As AI eliminates jobs, a way to keep people financially afloat — and motivated

In Silicon Valley, some of the brightest minds believe a universal basic income (UBI) that guarantees people unrestricted cash payments will help them to survive and thrive as advanced technologies eliminate more careers as we know them, from white collar and creative jobs — lawyers, journalists, artists, software engineers — to labor roles. The idea has gained enough traction that dozens of guaranteed income programs have been started in U.S. cities since 2020.

Yet even Sam Altman, the CEO of OpenAI and one of the highest-profile proponents of UBI, doesn’t believe that it’s a complete solution. As he said during a sit-down earlier this year, “I think it is a little part of the solution. I think it’s great. I think as [advanced artificial intelligence] participates more and more in the economy, we should distribute wealth and resources much more than we have and that will be important over time. But I don’t think that’s going to solve the problem. I don’t think that’s going to give people meaning, I don’t think it means people are going to entirely stop trying to create and do new things and whatever else. So I would consider it an enabling technology, but not a plan for society.”

The question begged is what a plan for society should then look like, and computer scientist Jaron Lanier, a founder in the field of virtual reality, writes in this week’s New Yorker that “data dignity” could be one solution, if not the answer.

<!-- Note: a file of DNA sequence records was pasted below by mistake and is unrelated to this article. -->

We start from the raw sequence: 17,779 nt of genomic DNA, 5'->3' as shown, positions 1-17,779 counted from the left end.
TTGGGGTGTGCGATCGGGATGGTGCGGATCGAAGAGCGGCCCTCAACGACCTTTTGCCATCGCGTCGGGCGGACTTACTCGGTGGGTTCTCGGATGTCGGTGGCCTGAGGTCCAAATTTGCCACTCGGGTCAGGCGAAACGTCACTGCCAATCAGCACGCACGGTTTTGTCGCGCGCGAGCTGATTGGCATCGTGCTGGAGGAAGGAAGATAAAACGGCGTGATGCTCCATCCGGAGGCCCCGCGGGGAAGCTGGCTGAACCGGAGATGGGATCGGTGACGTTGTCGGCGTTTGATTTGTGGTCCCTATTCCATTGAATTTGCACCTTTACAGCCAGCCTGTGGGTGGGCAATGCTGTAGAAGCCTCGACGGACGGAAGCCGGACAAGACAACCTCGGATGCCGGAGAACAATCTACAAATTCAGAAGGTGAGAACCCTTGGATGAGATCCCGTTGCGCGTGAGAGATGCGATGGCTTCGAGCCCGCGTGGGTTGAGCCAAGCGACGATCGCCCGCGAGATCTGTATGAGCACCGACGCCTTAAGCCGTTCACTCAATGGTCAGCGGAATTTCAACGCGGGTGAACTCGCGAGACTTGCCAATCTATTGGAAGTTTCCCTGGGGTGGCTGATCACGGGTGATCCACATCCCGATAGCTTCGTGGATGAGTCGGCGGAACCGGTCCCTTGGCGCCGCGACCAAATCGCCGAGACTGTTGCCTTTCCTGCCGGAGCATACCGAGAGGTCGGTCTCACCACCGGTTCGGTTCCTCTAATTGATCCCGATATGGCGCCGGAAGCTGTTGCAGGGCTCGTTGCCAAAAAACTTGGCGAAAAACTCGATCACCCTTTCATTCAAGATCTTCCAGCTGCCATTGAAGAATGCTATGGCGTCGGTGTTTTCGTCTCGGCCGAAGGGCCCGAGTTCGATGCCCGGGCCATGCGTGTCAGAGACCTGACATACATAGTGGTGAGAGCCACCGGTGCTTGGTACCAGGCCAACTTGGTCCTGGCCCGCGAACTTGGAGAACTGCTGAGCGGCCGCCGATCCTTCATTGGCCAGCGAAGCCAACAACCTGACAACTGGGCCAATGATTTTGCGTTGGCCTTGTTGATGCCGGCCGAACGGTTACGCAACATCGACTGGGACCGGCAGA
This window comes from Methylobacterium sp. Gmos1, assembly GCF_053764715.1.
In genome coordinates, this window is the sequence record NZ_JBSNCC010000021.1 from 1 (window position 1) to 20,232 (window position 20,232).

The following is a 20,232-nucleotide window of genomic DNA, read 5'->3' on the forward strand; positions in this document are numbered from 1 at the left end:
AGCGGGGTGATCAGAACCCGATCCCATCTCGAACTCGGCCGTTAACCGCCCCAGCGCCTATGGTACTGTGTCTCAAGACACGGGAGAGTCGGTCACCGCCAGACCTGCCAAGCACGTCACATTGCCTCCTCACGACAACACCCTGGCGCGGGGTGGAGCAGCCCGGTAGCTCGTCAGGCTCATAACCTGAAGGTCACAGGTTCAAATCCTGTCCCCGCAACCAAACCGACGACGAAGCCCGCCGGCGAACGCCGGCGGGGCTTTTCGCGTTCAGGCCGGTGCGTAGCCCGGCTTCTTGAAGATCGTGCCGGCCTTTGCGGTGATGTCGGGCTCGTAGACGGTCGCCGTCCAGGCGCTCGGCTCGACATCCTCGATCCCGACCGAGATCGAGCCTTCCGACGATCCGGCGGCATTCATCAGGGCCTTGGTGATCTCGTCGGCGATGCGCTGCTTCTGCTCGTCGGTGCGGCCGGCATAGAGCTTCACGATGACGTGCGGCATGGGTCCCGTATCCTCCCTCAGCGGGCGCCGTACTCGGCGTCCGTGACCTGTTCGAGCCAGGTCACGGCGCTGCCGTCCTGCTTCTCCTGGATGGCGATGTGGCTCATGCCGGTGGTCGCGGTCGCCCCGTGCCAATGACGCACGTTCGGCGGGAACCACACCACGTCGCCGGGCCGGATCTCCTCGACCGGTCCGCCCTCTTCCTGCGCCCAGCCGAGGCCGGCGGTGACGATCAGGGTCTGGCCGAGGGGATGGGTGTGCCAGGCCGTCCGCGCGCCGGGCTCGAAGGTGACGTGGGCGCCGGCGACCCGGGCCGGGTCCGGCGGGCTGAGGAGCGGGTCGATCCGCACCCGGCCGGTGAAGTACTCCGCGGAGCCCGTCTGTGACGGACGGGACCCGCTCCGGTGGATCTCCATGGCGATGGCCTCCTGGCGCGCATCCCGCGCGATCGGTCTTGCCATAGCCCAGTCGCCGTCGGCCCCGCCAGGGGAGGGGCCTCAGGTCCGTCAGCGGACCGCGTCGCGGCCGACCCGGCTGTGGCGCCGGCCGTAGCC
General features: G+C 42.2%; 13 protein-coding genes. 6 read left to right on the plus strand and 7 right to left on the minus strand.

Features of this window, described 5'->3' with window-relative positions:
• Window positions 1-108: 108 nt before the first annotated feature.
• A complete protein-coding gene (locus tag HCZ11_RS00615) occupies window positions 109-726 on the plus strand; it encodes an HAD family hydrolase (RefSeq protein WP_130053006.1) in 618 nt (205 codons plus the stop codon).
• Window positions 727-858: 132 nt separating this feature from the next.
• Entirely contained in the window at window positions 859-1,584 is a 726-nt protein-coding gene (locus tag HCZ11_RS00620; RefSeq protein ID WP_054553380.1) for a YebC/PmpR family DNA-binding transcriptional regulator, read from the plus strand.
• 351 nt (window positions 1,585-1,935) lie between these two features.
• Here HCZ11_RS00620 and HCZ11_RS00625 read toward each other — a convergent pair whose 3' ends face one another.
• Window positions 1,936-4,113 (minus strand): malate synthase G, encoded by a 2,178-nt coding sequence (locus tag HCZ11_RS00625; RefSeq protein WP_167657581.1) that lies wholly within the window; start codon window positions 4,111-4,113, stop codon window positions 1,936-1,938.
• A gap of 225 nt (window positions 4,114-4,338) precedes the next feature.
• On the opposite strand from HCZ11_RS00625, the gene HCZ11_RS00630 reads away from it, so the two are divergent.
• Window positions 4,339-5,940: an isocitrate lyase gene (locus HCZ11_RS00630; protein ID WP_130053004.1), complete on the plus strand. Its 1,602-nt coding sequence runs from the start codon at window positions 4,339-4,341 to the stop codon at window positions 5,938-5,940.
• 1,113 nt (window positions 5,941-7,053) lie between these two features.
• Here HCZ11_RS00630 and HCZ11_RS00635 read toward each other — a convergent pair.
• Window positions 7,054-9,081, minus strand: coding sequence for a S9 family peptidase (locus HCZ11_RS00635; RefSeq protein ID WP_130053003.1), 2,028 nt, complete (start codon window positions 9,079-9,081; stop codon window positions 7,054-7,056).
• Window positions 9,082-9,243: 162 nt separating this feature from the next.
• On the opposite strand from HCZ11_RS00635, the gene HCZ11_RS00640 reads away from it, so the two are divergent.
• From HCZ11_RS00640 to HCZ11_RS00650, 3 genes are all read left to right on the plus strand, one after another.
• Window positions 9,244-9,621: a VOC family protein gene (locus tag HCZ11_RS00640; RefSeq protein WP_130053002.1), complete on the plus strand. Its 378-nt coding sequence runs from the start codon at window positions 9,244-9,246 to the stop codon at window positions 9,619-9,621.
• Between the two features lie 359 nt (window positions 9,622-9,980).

Here’s the basic premise: Right now, we mostly give our data for free in exchange for free services. Lanier argues that in the age of AI, must we stop doing this, that the powerful models currently working their way into society “be connected with the humans” who give them so much to ingest and learn from in the first place.

The idea is for people to “get paid for what they create, even when it is filtered and recombined” into something that’s unrecognizable.

The concept isn’t brand new, with Lanier first introducing the notion of data dignity in a 2018 Harvard Business Review piece titled, “A Blueprint for a Better Digital Society.”

As he wrote at the time with co-author and economist Glen Weyl, “[R]hetoric from the tech sector suggests a coming wave of underemployment due to artificial intelligence (AI) and automation.” But the predictions of UBI advocates “leave room for only two outcomes,” and they’re extreme, Lanier and Weyl observed. “Either there will be mass poverty despite technological advances, or much wealth will have to be taken under central, national control through a social wealth fund to provide citizens a universal basic income.”

The problem is that both “hyper-concentrate power and undermine or ignore the value of data creators,” the two wrote.

Untangle my mind

Of course, assigning people the right amount of credit for their countless contributions to everything that exists in the world is not a minor challenge (even as one can imagine AI auditing startups promising to tackle the issue). Lanier acknowledges that even data-dignity researchers can’t agree on how to disentangle everything that AI models have absorbed or how detailed an accounting should be attempted.

But he thinks — perhaps optimistically — that it could be done gradually.  “The system wouldn’t necessarily account for the billions of people who have made ambient contributions to big models—those who have added to a model’s simulated competence with grammar, for example. [It] might attend only to the small number of special contributors who emerge in a given situation.” Over time, however, “more people might be included, as intermediate rights organizations—unions, guilds, professional groups, and so on—start to play a role.”